A bill to create a combined hunting and fishing license that would be valid for an entire year was approved by the Assembly Water, Parks, and Wildlife Committee on Thursday.
Senate Bill 470, authored by Senator Brian Jones, would create a combined hunting and fishing license that would grant the holder of the license the same privileges as the current individual hunting and fishing licenses. The proposed license would begin in January 2024, last for one year, and would be automatically renewed if wanted by the license holder. While the fee amount is currently unknown, the Fish and Game Commission (FGC) would make a decision on the rate by July 2023.
Senator Jones wrote the bill largely due to years of declining numbers of issued hunting and fishing licenses. While the number of issued licenses has recently gone up due to the COVID-19 pandemic, they are expected by many to recede again due to California opening up to pre-pandemic levels. As the decrease in licenses has meant less money going towards conservation and wildlife management programs in the state, a combined license is seen as a way to keep the number of new licenses issued on the upswing, as well as a way to fund those programs. Supporters also hope that with such a dual license in place, interest in outdoor activities would also increase, which could lead to more Californians and tourists participating as part of the California Department of Fish and Wildlife R3 Implementation Strategy.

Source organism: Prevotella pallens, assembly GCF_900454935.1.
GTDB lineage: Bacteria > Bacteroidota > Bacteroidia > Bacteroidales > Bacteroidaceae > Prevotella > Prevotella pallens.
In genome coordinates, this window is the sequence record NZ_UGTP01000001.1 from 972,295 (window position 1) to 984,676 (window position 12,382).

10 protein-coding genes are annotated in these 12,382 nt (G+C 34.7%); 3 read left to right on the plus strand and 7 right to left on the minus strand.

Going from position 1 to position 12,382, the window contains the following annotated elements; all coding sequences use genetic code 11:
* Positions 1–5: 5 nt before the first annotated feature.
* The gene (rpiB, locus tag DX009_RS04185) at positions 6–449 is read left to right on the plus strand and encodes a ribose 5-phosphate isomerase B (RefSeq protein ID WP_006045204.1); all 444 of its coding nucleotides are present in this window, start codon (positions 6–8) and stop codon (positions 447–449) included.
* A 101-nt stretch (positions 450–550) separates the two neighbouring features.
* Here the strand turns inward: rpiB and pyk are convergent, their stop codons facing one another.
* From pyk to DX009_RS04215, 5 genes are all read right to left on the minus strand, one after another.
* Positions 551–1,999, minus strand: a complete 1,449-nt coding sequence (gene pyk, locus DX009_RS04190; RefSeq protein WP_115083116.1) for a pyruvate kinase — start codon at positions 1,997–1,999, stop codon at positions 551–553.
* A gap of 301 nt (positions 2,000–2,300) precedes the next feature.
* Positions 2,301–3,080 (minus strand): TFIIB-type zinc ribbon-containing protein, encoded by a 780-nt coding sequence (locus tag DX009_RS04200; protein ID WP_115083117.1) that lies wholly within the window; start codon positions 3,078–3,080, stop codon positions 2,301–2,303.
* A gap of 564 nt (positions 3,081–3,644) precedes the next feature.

“This benefits Californians who love to hunt and fish as well as wildlife conservation programs that are funded by hunting and fishing license revenues,” stated Senator Jones on Thursday in a statement. “The ease of getting one combined license, which is valid for a full year and can be auto-renewed, will help increase interest and participation in both of these sports.”
Support for SB 470 has been near-universal, with the bill passing unanimously in every committee and chamber vote so far, including a 39-0 Senate vote last month. Support from numerous outdoor and environmental organizations alike has only solidified support for the bill.
“Hunters and fishers, as well as periphery groups like boating associations and gun groups, want to see more people outdoors,” explained Lorenzo Kelly, a hunting and fishing statistician who helps provide data to many outdoor organizations, to the Globe on Friday. “Meanwhile, environmental organizations generally like to have higher numbers of hunters and fishers because it means more money going into state programs from license and tag fees, especially in states like California.”
“It shouldn’t be a surprise then when [lawmakers] from both sides like the idea. The two sides actually work together on all sorts of issues in the U.S., as they have a lot of common ground despite general political divisions. Especially on land conservation issues. Hunter need more land to hunt, environmentalists want to preserve land. It’s a ‘Teddy Roosevelt’ compromise of sorts.”
No opposition has been formed against SB 470 as of Thursday. The bill is expected to be heard in the Assembly Appropriations Committee in the coming weeks.
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